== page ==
The first type of speculator is linked to food security. Several countries that depend on the import of food and are concerned about the competitiveness of the markets, even when they have cash to distribute, seek to dislocate their internal production of food, that is, to produce it outside their country by taking over and controlling agricultural land in others. countries. They see this as an innovative long-term strategy to feed their people at good prices and with much greater security than before. Saudi Arabia, Japan, China, India, Korea, Libya and Egypt are on that path. Since March 2008, high-ranking officials from many of those countries have been active in the diplomatic search for fertile lands in places like Uganda, Brazil, Cambodia, Sudan and Pakistan. Given the continuing crisis in Darfur, where the World Food Program is trying to feed 5.6 million refugees, it might seem crazy that foreign governments are buying land in Sudan to produce and export food for their own citizens. The same is true in Cambodia, where 100,000 families (half a million people) currently lack food. [2] And yet that is what is happening today. Convinced that agricultural opportunities are limited and that the market cannot be trusted, “food insecure” governments are buying land everywhere to grow their own food. On the other hand, governments that are being "courted" to make use of their agricultural lands generally welcome such offers of new foreign investment.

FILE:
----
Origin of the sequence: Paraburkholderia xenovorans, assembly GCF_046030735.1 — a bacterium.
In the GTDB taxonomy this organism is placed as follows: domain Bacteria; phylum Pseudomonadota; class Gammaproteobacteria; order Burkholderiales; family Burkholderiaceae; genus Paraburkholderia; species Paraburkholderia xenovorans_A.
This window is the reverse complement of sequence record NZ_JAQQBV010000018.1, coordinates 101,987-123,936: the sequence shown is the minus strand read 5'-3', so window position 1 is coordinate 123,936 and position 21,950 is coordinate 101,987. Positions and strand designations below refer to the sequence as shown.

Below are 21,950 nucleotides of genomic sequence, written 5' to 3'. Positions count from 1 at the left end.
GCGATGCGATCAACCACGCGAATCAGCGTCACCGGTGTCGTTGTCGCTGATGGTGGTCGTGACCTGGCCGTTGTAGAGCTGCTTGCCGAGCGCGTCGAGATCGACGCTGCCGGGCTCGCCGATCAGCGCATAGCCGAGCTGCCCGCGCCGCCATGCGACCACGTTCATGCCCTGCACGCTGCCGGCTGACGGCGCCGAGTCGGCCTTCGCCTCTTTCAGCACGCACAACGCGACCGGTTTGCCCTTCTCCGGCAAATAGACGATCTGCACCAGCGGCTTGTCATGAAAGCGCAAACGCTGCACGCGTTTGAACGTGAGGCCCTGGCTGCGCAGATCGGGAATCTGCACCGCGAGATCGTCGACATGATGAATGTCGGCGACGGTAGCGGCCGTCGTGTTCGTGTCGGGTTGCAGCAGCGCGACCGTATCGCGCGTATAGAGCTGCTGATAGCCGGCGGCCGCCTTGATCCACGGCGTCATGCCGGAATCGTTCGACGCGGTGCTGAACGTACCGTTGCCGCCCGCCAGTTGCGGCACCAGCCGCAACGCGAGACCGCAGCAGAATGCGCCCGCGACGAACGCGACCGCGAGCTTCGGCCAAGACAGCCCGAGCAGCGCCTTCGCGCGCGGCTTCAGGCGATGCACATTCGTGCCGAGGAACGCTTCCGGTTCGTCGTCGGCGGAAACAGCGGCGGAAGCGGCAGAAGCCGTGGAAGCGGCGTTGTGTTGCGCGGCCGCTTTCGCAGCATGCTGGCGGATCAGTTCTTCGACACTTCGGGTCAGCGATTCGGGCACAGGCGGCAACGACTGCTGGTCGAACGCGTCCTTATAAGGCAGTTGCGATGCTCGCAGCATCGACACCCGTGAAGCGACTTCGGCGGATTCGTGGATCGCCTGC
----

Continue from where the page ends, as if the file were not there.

The second group of speculators goes for financial gains. Faced with the current financial collapse, all sorts of players in finance or the food industry - investment houses that manage workers' pensions, private equity funds that seek quick profits, hedge funds that flee the now collapsed market Of derivatives, grain traders seeking new growth strategies — are turning to land, for food, for fuel, and as a new source of profit. The land itself is not a typical investment for many of these transnational companies. In fact, it is so easy for land to become embroiled in political conflict that many countries do not even allow it to be owned by foreigners. And the land does not appreciate overnight, like fattened pigs or gold. To be profitable, investors need to increase the productive capacities of the land — and sometimes even get their hands dirty by actually running an agricultural establishment. But the food and financial crises, together, have turned farmland into a new strategic asset. In many places around the world food prices are high and land prices are low. And most of the "solutions" to the food crisis talk of extracting more food from the land we have. So it is clear that it is going to be business to have control of the best land, close to available water supplies, as soon as possible.